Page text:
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ICI’s Response to July 7 401(k) Commentary on Huffingtonpost.com

I’m writing from the Investment Company Institute, the national association for mutual funds. More than 40 percent of the assets in 401(k) plans and individual retirement accounts are in mutual funds, so we take a strong interest in retirement issues. And we join policymakers and others in the call to strengthen and improve the 401(k) system.

Today, half of the nation’s retirement assets are invested in defined contribution plans or IRAs. That’s more than 7 trillion dollars—and most of those dollars would not have been saved without 401(k)s. That’s just one measure of the success of 401(k)s in bolstering Americans’ retirement security. The 401(k) plan is one of the very best values an investor can find: participants in 401(k) plans enjoy favorable tax treatment, they benefit from the discipline of automatic investing, they typically pay low costs and receive an employer contribution or “match.” These plans are modern, portable, and flexible, to fit the needs of today’s mobile workforce.

It is true that the bear market has been wider, deeper, and more unsettling that any downturn in generations. And it has had a significant impact on retirement savings of all types—traditional pensions as well as 401(k)s. Yet despite the effect on their retirement balances, working Americans strongly support 401(k)s. We know this because we examined account records of 22 million DC participants through the end of 2008. They were not panicking: only 3.7 percent had stopped contributing to their accounts, and only 3.9 percent had taken any withdrawals. Clearly, 401(k) savers are staying the course.

As the poster notes, there are a number of fees associated with 401(k) plans. That’s because 401(k)s package together a lot of services that plan sponsors and participants need and value. What counts for employers and workers is the aggregate fee for the full package. Unfortunately, some commentators have tended to exaggerate that total, in part because data has been sparse. We commissioned Deloitte Consulting to conduct a thorough study of 401(k) fees, collecting more than 1,000 data points from each of 130 plans. The Deloitte study found that among those plans, the median all-in fee was 72 basis points. When the fees were weighted to reflect the number of participants in each segment of the 401(k) market, the median fee was 86 basis points—still far less than the fee numbers that are often discussed. (We also provide a detailed explanation of our study.)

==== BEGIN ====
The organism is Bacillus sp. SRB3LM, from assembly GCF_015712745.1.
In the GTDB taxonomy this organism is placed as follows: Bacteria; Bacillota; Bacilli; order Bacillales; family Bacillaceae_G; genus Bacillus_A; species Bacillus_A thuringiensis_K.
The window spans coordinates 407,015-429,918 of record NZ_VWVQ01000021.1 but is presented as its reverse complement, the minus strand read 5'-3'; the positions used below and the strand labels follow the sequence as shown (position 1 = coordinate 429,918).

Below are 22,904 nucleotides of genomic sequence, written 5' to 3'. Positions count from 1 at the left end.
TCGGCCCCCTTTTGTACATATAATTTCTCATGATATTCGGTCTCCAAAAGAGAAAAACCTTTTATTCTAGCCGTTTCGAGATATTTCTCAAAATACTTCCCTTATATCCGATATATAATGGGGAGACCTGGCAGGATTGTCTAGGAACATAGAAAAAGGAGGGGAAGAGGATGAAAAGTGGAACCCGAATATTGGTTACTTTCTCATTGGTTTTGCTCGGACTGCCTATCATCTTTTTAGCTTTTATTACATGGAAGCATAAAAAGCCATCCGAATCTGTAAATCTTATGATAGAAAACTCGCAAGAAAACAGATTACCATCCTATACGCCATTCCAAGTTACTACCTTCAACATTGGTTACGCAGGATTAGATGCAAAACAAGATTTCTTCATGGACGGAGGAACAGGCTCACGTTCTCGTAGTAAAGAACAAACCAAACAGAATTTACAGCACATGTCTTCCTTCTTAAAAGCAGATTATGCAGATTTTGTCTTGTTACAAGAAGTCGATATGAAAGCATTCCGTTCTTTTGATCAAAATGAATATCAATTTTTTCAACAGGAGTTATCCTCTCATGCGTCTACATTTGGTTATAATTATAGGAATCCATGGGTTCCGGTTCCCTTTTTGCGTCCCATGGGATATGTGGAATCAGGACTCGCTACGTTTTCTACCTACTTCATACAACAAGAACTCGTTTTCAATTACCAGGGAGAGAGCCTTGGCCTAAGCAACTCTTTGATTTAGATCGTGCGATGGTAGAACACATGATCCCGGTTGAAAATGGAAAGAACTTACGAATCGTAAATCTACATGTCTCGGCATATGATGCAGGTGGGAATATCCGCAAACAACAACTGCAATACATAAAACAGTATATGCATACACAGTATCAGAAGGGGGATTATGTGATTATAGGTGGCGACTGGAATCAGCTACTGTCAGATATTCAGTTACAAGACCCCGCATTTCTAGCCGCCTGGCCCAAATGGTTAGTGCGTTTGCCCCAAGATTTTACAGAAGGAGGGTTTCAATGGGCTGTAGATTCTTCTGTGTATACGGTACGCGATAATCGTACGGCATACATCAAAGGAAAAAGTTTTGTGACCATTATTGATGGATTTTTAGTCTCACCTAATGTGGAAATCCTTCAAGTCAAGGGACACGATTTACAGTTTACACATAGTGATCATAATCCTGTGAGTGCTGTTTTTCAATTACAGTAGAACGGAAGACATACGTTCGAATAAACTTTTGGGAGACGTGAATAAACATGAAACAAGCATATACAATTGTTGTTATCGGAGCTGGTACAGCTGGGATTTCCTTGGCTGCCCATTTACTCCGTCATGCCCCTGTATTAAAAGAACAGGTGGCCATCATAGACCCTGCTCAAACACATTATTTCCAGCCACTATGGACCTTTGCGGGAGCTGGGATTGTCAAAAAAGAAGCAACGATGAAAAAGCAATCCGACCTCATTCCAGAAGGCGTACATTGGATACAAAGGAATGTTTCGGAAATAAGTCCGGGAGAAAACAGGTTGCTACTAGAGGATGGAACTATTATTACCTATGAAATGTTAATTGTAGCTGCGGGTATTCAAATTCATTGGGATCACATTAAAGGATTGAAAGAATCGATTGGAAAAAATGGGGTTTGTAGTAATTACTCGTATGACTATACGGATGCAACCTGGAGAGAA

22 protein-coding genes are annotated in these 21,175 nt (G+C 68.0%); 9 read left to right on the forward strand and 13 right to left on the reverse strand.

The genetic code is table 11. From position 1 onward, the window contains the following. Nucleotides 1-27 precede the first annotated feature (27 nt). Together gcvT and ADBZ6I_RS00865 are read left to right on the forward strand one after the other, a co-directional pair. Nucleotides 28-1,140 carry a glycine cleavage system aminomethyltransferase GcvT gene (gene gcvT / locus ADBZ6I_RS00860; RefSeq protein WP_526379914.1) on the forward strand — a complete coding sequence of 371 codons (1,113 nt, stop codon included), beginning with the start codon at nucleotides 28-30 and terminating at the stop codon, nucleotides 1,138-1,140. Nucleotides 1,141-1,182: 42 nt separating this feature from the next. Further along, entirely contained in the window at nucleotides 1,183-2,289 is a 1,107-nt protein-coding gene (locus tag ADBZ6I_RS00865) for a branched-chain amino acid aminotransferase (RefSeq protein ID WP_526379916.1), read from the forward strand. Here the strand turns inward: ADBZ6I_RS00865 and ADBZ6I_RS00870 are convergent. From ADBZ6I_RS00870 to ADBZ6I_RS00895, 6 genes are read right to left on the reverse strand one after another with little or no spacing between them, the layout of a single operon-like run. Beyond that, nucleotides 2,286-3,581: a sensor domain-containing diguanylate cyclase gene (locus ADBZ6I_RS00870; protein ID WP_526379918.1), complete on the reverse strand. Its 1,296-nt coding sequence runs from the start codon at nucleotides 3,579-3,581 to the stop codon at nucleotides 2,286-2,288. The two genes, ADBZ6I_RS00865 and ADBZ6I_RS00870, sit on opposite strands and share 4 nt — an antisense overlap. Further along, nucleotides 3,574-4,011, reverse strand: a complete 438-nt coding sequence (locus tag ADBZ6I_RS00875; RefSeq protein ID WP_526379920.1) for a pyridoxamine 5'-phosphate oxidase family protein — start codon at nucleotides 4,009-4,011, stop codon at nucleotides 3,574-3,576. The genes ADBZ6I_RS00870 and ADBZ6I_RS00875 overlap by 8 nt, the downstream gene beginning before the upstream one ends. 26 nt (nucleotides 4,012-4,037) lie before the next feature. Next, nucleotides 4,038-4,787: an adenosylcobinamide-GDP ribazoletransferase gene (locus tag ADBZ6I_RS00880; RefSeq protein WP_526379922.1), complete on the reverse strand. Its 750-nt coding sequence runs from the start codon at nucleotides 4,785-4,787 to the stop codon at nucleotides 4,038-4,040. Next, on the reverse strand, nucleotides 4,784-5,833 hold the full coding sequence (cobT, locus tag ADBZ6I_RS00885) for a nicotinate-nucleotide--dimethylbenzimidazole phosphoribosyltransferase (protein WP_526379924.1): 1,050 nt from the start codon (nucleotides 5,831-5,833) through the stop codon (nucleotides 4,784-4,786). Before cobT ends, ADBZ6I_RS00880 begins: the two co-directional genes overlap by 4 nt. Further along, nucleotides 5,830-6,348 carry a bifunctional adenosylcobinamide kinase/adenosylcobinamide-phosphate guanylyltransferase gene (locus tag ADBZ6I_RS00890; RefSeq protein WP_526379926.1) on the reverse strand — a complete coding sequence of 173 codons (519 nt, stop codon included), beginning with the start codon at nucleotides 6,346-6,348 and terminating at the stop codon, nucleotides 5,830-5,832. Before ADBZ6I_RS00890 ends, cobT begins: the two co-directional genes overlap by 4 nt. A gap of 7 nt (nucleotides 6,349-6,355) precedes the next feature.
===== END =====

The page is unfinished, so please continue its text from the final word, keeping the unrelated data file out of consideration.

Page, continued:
Chairman Miller is not alone in pushing for better disclosure. The mutual fund industry has been leading the charge for 30 years. In February, ICI’s president and CEO, Paul Stevens, testified before Chairman Miller and the House Education and Labor Committee in favor of 401(k) reforms, including “simple, straightforward disclosure focused on the key information that allows comparisons among the investment options available in their plan.” Today, we are actively engaged with a number of members of Congress who are considering legislation on 401(k) disclosure.

If Congress chooses to legislate in this area, lawmakers will have a once-in-a-generation opportunity to get it right. The right disclosure will be tailored to meet the specific (and different) needs of sponsors and participants. For participants, disclosure must be clear, concise, and useful, without information overload. Stevens outlines his views on the best way to achieve these goals in a guest column in Ignites today, which we encourage your readers to read.

ICI will continue to work with members of Congress and regulators to ensure that 401(k) participants get the information that they want, need, and can use to make better decisions to enhance their retirement security. After 33 years, we’re not about to give up. Thanks for the opportunity to comment.

Ianthe Zabel
Senior Director
Media Relations